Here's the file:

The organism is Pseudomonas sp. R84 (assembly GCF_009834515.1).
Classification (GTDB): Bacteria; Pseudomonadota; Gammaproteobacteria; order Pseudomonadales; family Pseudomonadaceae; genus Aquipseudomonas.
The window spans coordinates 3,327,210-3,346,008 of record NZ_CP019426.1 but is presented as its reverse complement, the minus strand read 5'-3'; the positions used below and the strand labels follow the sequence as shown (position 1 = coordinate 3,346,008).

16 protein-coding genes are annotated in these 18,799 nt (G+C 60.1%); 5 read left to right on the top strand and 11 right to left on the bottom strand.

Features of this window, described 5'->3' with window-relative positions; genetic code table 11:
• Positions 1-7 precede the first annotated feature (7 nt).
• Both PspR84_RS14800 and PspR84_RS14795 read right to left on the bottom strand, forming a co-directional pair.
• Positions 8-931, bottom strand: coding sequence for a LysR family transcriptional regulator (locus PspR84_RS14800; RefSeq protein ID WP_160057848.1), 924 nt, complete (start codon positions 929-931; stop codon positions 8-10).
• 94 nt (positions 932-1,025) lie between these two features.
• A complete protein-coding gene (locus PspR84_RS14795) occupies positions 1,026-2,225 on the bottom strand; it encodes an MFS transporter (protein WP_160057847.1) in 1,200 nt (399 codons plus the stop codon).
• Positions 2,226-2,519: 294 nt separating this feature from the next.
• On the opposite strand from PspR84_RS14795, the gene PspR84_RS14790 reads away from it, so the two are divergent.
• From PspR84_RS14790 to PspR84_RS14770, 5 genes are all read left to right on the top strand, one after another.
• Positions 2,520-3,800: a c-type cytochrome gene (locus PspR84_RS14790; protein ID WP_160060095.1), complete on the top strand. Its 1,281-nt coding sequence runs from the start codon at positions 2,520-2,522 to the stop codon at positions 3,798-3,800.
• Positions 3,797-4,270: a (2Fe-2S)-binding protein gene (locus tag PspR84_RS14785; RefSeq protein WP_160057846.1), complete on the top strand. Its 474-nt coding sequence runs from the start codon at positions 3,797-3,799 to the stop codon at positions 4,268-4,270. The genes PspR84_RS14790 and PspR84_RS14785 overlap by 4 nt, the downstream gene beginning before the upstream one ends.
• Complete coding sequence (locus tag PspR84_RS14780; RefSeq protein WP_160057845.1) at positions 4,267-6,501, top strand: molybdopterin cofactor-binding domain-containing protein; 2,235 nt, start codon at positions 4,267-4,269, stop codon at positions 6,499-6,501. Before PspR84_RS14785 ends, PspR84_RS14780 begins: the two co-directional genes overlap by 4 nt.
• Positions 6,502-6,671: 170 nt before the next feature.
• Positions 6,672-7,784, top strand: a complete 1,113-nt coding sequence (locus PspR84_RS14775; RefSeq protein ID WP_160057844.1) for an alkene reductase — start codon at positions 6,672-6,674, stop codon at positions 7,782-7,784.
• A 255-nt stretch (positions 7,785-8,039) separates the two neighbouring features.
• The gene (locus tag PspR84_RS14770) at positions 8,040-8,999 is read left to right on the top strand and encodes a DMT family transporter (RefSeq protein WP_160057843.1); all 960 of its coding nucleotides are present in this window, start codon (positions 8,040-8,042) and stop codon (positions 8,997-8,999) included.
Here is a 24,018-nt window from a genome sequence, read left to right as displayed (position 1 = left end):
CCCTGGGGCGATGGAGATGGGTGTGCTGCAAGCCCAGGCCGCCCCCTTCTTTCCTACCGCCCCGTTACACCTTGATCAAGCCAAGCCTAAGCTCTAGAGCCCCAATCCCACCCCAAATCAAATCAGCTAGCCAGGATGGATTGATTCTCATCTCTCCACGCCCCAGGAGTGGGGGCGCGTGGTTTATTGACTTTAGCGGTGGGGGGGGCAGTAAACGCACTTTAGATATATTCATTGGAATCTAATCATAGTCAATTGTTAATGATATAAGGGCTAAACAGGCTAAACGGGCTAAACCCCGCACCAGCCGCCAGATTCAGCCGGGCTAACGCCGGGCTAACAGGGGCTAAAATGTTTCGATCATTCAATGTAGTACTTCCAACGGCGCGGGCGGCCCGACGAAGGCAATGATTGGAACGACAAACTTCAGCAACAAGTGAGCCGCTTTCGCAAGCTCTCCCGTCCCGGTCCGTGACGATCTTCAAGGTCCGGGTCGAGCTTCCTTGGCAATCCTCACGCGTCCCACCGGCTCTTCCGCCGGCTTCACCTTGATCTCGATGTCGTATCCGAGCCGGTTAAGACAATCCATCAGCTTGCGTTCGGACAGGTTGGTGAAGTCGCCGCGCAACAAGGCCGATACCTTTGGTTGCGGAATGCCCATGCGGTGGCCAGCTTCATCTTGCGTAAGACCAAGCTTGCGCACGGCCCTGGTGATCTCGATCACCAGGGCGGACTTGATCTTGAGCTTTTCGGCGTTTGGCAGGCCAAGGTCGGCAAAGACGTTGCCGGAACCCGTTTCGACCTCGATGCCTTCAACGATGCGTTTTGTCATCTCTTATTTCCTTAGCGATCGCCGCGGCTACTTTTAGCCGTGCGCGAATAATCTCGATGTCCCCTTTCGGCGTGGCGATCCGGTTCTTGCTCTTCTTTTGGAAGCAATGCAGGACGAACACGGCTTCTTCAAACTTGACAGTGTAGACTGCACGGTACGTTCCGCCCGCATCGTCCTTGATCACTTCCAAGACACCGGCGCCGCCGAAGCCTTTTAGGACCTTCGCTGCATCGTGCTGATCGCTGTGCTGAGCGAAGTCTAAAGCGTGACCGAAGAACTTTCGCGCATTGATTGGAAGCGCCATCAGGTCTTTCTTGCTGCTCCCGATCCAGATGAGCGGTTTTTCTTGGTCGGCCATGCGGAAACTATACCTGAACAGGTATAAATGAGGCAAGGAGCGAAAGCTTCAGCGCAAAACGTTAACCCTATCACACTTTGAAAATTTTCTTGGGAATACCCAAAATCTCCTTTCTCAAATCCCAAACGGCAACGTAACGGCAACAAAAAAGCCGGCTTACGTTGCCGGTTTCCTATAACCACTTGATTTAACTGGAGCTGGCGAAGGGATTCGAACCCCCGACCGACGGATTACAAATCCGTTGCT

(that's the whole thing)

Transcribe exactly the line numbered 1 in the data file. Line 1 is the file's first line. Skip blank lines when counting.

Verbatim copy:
The organism is Pseudomonas sp. R84 (assembly GCF_009834515.1).